Canada Palestine Association

Anti-Zionism: Cornerstone of Palestine Solidarity

Palestinian groups will no longer be vilified for taking a clear anti-Zionist position.

1975 Vancouver protest against Moshe Dayan(Photo of 1975 Vancouver protest against Moshe Dayan)

Anti-Zionism is the Cornerstone of Palestinian Solidarity

In 1976, the late Shafik al-Hout sat in the living room of a house in Vancouver, Canada with local supporters and passionately tried to mobilize them to be active for Palestine. Give the Palestinian people whatever you can, he said, “even if its just your smile”. Shafik was known for his eloquent speaking and this comment was part truth, part sarcasm and part tragedy.
Al-Hout was in Vancouver as the head of the Palestine Liberation Organization PLO delegation to the UN Habitat Conference that year. His keynote speech to a public meeting, where he was joined on the stage by Mahmoud Darweesh and indigenous poet Lee Maracle, was one of the most moving presentations by a Palestinian guest speaker in Vancouver in 45 years. (Of course, the PLO of 1976 actually symbolized the spirit of what its name meant – Palestine and Liberation!)

The fact that Al-Hout even made it to Vancouver at all was an achievement. The Canadian government of the day had the previous year refused to allow a PLO delegation to attend another UN Conference in Toronto (forcing the relocation of the conference). And the year after, even the Vancouver City Council unsuccessfully made moves (which were later reversed) to have the Habitat Conference cancelled. Once the reality of the conference proceeding became evident, a wide swath of federal Canadian politicians and officials as well as the Israeli ambassador to Canada, rushed to declare that the Conference must be “non political” and not become an “anti-Israel forum”.

In one aspect, regarding the breadth of public support for the Palestinian cause, things have definitely improved. However, this broader support has till now often been more diluted and less principled that what constituted Palestinian solidarity in 1976. There is no longer the same strong leadership by the Palestinian Canadian community to drive the solidarity work as before, a reflection of the serious divisions in the Palestinian movement in general as well as the constant psychological pounding in the West on “terrorism” that imbues all levels of life for Arabs, Palestinians and Moslems in Canada. Groups that were presenting language skill programs have had their funding rescinded and been viciously smeared because the government did not approve of their politics. The heavy-handed moves by Canadian Immigration and Multiculturalism Minister Jason Kenney in 2009-2012 against the Canadian Arab Federation, Palestine House and others highlight some of the more blatant examples of creating a climate of censorship with harsh penalties for those who do not tow the government line.

This absence of leadership by Palestinians themselves in work done in their names has been exploited by many liberal (some of them well-meaning) forces who place themselves as the arbiters on what is acceptable, where compromise is necessary and especially what principles, if any, may constitute a red line.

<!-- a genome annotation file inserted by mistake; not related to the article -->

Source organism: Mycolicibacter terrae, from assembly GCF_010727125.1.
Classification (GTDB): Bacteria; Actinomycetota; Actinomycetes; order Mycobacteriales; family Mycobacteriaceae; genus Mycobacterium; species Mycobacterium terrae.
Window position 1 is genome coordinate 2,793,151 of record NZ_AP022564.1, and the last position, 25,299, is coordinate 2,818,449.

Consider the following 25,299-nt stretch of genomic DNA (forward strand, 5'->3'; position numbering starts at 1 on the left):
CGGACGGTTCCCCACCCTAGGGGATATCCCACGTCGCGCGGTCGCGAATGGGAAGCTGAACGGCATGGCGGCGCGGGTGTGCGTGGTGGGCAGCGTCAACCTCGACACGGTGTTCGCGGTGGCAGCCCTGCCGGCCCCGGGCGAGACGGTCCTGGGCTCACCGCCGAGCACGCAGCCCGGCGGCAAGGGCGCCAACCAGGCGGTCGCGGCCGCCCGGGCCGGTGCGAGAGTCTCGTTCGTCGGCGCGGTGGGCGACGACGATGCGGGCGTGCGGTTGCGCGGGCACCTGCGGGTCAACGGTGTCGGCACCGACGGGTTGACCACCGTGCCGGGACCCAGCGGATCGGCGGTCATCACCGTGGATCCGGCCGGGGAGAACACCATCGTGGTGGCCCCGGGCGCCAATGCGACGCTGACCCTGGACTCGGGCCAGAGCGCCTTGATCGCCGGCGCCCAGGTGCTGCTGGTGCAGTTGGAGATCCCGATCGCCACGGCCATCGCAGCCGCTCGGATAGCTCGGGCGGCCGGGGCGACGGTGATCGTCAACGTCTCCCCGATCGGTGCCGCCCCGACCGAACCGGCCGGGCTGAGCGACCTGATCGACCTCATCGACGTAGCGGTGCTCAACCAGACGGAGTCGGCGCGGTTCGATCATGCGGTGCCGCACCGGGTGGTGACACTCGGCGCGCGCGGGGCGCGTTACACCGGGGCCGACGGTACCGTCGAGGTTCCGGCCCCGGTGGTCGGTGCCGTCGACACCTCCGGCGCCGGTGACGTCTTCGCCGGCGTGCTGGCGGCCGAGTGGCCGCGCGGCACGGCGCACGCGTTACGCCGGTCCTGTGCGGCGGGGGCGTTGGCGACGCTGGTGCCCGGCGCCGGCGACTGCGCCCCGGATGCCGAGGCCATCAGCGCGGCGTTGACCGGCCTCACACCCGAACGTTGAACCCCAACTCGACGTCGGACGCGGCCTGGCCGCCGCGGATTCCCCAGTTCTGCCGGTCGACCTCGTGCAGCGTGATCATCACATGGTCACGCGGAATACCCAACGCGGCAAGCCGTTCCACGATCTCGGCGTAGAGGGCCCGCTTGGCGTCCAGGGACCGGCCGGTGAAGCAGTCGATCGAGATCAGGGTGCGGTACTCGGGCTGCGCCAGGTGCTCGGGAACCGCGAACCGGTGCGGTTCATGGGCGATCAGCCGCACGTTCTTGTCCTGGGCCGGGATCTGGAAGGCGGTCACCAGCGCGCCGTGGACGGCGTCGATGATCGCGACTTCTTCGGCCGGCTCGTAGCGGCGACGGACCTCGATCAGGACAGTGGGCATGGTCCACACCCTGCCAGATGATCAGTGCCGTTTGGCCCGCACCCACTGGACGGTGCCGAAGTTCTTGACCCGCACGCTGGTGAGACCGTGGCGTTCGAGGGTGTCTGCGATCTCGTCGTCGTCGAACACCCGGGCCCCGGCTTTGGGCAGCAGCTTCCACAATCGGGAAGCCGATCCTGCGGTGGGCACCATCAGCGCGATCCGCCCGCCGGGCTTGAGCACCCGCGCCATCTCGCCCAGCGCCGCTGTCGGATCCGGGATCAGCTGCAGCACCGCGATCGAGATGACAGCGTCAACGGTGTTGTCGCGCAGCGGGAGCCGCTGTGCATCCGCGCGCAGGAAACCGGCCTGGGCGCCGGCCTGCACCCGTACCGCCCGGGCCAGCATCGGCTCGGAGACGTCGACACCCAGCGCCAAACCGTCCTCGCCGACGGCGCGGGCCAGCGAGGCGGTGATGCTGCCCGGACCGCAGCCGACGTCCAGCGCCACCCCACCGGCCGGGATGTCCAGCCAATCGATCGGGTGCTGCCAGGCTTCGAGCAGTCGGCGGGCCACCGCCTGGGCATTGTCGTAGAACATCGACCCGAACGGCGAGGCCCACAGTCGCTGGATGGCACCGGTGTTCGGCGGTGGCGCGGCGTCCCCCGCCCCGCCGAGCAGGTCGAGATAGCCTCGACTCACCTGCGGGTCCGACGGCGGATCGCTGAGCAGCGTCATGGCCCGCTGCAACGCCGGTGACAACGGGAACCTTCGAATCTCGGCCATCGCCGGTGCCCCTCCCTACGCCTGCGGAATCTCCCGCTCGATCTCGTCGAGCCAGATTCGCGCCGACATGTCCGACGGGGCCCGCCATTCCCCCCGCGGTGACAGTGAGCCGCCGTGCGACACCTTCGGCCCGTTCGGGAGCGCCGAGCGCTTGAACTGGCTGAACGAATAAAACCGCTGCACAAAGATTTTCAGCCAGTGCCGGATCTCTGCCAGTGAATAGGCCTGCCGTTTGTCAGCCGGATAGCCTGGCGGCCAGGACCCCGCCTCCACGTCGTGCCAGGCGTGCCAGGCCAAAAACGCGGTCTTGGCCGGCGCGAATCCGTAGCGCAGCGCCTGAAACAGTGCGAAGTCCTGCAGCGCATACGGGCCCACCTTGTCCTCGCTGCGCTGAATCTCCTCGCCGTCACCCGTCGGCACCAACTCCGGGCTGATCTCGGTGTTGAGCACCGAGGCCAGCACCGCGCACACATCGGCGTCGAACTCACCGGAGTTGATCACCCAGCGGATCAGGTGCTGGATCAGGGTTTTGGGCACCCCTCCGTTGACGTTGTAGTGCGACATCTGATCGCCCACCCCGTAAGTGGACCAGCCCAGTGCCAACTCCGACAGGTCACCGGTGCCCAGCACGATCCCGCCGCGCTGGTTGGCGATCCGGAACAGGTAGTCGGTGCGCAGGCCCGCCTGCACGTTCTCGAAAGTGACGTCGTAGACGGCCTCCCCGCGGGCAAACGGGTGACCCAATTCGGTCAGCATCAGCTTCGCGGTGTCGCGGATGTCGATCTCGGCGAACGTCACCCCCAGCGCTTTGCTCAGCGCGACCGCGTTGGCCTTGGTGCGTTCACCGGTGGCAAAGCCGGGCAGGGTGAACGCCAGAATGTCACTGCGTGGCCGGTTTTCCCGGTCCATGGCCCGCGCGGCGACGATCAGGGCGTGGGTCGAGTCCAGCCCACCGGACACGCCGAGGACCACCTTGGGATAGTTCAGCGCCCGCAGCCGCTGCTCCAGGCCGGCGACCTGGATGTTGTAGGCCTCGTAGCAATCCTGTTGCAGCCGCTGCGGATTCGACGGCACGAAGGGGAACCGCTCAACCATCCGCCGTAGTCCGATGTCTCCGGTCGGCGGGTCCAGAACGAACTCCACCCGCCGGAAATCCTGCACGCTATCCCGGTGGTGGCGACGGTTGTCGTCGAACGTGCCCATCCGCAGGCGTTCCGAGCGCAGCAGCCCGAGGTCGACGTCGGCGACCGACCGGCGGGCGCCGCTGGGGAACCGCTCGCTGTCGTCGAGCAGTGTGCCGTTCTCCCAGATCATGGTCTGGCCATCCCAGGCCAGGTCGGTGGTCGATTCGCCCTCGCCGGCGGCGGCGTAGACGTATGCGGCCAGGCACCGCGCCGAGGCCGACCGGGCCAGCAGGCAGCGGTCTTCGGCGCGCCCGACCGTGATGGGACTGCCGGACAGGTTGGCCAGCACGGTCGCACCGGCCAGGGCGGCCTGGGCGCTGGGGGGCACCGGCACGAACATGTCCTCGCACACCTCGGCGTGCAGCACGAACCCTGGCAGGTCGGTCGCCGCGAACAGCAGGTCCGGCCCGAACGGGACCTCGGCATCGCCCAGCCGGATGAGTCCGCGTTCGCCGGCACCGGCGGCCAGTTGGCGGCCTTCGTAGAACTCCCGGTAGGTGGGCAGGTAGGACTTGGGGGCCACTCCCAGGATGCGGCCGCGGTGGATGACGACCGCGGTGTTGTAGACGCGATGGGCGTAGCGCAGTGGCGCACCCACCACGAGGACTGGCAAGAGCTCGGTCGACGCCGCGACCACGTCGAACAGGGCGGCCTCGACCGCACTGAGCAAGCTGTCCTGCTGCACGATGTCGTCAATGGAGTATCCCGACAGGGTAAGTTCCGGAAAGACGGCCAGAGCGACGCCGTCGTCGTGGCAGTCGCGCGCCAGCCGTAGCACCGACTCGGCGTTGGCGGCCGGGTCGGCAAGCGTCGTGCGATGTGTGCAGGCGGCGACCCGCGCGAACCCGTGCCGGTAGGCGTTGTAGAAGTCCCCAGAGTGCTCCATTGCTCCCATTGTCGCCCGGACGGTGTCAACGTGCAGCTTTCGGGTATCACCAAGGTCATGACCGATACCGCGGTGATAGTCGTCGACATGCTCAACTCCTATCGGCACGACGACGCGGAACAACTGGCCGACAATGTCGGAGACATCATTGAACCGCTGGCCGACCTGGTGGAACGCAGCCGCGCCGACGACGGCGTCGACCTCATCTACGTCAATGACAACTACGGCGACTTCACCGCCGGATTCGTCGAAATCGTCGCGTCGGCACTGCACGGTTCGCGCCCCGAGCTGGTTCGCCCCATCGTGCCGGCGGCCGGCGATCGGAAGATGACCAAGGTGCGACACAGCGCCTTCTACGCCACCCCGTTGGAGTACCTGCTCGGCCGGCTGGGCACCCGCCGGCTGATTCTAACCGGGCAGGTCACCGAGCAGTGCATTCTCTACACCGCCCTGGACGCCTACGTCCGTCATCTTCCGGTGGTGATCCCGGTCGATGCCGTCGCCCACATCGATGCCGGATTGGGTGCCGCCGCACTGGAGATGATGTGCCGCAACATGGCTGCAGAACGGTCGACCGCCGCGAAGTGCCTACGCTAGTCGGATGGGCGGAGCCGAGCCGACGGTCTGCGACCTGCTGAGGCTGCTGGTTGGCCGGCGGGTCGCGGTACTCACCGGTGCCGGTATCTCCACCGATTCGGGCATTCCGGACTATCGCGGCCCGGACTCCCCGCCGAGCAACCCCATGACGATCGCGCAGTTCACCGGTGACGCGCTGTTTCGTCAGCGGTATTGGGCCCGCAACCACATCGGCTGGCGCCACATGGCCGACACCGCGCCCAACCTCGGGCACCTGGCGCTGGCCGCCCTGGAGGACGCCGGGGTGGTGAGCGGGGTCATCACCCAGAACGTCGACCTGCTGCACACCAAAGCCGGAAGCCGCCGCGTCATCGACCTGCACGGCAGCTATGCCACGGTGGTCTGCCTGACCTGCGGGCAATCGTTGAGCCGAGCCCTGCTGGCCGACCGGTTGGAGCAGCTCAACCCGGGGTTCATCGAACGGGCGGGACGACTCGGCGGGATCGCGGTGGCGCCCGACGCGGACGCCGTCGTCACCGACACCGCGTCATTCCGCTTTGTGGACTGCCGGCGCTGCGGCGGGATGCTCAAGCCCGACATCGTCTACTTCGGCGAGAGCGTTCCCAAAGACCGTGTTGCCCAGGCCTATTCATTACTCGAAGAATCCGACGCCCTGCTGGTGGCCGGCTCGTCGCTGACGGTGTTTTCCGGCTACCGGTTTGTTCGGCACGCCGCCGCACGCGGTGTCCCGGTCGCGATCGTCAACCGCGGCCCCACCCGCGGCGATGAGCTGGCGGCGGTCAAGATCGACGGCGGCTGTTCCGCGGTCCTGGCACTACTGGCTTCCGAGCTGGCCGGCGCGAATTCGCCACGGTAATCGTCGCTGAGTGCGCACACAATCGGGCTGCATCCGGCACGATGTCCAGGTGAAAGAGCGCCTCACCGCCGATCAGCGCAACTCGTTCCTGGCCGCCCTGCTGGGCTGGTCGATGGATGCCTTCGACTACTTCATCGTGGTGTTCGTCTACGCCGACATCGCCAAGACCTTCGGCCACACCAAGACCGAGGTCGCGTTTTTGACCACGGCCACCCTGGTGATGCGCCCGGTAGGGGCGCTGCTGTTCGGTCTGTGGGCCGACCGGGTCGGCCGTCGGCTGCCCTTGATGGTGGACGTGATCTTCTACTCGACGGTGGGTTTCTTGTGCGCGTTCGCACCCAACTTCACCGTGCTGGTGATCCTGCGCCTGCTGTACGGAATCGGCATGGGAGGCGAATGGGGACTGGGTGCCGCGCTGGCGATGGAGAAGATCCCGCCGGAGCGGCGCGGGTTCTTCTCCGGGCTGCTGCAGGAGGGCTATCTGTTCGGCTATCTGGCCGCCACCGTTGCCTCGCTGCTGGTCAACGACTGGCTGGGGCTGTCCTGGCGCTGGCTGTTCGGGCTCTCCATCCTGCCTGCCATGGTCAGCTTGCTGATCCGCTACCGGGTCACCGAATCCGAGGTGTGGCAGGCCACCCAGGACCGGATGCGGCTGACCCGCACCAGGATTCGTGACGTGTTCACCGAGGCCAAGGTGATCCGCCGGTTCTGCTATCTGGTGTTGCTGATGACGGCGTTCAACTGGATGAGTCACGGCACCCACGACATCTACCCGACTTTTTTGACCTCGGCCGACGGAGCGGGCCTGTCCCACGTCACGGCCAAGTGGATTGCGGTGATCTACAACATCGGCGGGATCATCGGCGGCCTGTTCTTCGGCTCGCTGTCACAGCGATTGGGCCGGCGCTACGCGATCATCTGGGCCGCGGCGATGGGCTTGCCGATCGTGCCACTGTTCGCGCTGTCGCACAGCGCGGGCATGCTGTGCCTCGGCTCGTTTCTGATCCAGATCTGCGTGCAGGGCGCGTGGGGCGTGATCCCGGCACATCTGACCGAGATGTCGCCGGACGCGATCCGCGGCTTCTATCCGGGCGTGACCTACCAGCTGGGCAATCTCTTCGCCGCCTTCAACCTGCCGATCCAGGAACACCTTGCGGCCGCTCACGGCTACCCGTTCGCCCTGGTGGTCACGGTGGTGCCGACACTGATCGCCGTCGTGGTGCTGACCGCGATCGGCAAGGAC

Palestinian activists sadly note that ideas and positions they have been promoting for years that were constantly rebuffed, suddenly become more acceptable when they are espoused by a Western progressive, or even better by a celebrity or a Jewish progressive.

This is not to say that there haven’t been extremely positive developments, like the statement last month by Jewish Voice for Peace (JVP) in the U.S. that “unequivocally opposed Zionism”.
Or Gideon Levy’s new article in the Israeli paper Haaretz stating that “Its Leftism or Zionism…you can’t have both”.

Zionism was coined on the model of the European settler colonialist movement of the late nineteenth and early twentieth centuries and shared the same basis of racism, supremacy and disregard for the indigenous peoples. And Theodor Herzl, the founder of political Zionism, wrote in his book The Jewish State in 1896: “We should there form a portion of the rampart of Europe against Asia, an outpost of civilization as opposed to barbarism.”
Since its founding 120 years ago, Zionism has always claimed that it represents all Jews and that Israel is the “Jewish homeland”. The recent Israeli “Nation-State” law is the clear manifestation of this ideology, although the world for the past seventy years was duped (many willingly) with the Israeli slogan of being “the only democracy in the M.E.”. The new law is also meant to redefine anti-Semitism by claiming that since Israel represents the Jews, any criticism, repudiation or hatred of Israeli brutal, racist and genocidal policies must therefore be treated as anti-Semitism.
This recent questioning of the roots and trajectory of Zionism is welcome, long overdue and hopefully signals the beginning of a growing trend. We look forward to the day when other progressive Jewish groups, in Canada and elsewhere, follow the lead of Jewish Voice for Peace on this issue and publicly acknowledge, as JVP did, that Zionism is counter to the ideals of “justice, equality and freedom for all people.”

Perhaps then progressive Palestinian groups will no longer be vilified for taking a clear anti-Zionist position, for stating that they, as the direct victims of Zionism, have an inalienable right to denounce their oppressor and his ideology. Perhaps then Palestinian groups will no longer be labelled as extremist, or as divisive, or as marginalizing themselves, when they call on their supporters to also oppose the ideology that has driven their nation and people to dispossession and turned their lives into a living hell under apartheid, occupation or in exile.
And perhaps then, Palestinian groups will not be expected to show gratitude for “just a smile” or the empty gestures of opportunist politicians or the crumbs of charity. Palestinians will, however, always remember and be grateful for the genuine allies who have been practicing solid and effective international solidarity and support.

by Marion Kawas